India's Massive New Food Bill Has a Glaring Problem That Could Hurt Millions

India's Massive New Food Bill Has a Glaring Problem That Could Hurt Millions

Following the announcement of India’s food security bill, I am perplexed not only by the bill itself, but by the government’s declaration that this will solve India’s hunger problem without having carried out any formal trials or testing. 

They presented this bill as a simple solution to a big problem, but the truth is that the debate is not black and white, and will never be. The country ranks 65 out of 79 countries on the Global Hunger Index. The Indian government itself estimates that nearly half of India’s children are chronically malnourished. But while tackling hunger is laudable, a government declaring it will solve the problem of hunger for millions of Indians without any kind of trials or proof is not. 

Before passing a historic bill that will provide food at subsidized prices to a large portion of the Indian population, did anyone think of using randomized controlled trials?

Randomized controlled trials are planned experiments to test the efficacy of an intervention. They are often seen in medicine to gather information on drug reactions. The Indian government could use this model and experiment with a few villages, slums, or a few states before opening this program to the entire Indian population.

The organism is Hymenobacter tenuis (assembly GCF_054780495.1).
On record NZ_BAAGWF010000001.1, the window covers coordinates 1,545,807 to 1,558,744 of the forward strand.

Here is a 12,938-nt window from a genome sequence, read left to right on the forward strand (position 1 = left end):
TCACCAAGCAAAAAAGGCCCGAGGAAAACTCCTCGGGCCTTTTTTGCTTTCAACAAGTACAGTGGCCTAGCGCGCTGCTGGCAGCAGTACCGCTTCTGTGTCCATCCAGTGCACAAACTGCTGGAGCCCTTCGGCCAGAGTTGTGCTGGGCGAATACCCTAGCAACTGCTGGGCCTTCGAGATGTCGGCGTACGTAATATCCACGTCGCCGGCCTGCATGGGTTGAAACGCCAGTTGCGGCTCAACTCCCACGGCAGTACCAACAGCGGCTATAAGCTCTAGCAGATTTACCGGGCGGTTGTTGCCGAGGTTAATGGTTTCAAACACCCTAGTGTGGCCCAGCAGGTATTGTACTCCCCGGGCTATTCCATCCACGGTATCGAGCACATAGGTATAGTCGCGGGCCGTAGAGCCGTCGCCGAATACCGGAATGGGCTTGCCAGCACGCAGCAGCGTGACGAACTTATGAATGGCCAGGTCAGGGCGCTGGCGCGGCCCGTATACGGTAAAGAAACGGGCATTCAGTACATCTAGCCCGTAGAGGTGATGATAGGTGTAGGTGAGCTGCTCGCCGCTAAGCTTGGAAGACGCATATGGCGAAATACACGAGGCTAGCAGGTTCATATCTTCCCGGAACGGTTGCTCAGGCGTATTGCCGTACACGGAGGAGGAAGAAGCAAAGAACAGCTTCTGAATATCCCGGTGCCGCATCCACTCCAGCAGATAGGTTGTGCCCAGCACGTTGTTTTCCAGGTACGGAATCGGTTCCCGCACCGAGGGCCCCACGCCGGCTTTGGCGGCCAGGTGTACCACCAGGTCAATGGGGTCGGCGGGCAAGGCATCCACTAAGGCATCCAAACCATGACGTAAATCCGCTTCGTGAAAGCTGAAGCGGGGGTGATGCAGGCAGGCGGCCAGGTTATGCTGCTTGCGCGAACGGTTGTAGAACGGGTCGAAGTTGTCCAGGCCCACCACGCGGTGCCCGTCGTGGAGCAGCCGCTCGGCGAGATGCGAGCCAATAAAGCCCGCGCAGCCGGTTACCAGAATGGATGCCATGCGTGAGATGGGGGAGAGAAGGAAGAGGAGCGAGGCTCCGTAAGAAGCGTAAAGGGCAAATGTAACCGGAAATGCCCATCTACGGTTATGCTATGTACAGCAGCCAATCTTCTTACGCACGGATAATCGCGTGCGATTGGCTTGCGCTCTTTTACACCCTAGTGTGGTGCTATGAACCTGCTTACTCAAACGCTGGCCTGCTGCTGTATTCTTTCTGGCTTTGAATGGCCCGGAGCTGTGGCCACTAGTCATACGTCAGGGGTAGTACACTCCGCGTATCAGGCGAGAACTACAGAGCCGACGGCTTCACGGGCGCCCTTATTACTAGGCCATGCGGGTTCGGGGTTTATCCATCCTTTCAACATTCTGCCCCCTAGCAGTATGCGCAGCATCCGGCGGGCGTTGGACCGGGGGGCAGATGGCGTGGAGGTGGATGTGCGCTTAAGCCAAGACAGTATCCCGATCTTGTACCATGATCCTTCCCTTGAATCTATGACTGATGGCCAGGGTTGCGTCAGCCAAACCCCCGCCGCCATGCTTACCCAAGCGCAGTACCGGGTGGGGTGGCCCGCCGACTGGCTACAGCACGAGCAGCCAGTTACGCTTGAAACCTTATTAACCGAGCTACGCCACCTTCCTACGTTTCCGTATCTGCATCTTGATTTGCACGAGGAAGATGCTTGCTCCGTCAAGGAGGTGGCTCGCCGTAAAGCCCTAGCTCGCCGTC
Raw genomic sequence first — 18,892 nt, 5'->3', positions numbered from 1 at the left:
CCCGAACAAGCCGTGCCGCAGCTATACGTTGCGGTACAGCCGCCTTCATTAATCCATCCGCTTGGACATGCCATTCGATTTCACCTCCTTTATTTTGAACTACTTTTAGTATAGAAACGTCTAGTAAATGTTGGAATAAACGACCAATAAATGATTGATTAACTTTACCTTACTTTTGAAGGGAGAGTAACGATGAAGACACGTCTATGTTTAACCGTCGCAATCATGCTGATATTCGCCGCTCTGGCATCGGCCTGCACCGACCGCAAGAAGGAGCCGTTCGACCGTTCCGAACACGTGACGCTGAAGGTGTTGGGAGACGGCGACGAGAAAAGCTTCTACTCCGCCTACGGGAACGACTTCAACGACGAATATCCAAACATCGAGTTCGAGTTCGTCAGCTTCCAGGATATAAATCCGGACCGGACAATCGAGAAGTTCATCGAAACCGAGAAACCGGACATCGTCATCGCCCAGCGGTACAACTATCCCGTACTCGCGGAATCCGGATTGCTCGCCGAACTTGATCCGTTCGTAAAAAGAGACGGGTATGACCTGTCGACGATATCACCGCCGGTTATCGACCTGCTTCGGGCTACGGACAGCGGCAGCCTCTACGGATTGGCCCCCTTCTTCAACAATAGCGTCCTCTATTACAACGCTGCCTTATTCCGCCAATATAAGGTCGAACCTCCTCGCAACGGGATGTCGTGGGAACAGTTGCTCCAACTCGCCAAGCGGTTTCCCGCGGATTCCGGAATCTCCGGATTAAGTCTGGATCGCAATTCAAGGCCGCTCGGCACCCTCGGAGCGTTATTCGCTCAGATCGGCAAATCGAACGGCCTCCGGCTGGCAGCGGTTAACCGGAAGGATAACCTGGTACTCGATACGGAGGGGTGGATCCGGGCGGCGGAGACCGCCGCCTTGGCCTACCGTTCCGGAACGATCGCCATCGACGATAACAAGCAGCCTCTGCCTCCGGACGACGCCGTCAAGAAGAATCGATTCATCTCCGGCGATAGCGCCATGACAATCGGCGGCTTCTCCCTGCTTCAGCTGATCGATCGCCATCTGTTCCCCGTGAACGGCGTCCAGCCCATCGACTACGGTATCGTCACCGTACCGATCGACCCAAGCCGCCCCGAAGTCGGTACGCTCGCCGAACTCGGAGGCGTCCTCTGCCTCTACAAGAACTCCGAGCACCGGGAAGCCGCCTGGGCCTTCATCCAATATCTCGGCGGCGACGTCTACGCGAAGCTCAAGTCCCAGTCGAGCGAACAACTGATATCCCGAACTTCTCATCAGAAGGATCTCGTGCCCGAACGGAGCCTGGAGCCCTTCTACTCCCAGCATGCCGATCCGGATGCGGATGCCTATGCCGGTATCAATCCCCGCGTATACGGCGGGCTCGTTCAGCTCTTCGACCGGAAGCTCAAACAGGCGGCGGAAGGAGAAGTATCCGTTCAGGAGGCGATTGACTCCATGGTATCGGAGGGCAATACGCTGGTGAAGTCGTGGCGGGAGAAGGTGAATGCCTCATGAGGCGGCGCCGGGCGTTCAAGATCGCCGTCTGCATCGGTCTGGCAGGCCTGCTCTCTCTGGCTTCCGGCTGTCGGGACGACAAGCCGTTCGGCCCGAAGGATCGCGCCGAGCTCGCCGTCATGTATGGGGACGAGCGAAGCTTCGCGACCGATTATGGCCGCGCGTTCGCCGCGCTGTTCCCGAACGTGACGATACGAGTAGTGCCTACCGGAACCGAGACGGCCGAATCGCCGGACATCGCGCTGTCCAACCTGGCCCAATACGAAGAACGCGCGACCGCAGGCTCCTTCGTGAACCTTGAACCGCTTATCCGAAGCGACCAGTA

While randomized trails, also referred to as randomized evaluations, are still rare in the field of development, in India and elsewhere, isn’t it ironic that we spend an enormous amount of money testing and developing medicines, but spend nothing at all before giving out billions to poor people? Is this because the poor aren’t “us,” the educated capitalists who will cause a ruckus if given bad medicines?

We're ignoring the fact that the poor need equal preventative measures because they remain voiceless in everyday politics. Or do we simply ignore preventative measures in development because we think we know more about what the poor and hungry need than they know themselves?

The bill also ignores corruption, and as critics have rightly pointed out, “The Food Security Act is totally silent on production, procurement, and farmers' livelihood and food rights.”  

A randomized evaluation would have been the first step to see what works and what doesn't, and it's a glaring problem and cause for concern that the government didn't carry one out.   

How much do you trust the information in this article?

Shiwani Neupane

Digital Media Associate at the Columbia Journalism School. Previously, on-air reporter and freelancer in Kathmandu, Nepal. Author of fiction: Monica, Pieces of Perfect. Interested in everything South Asia, and the future of news media.

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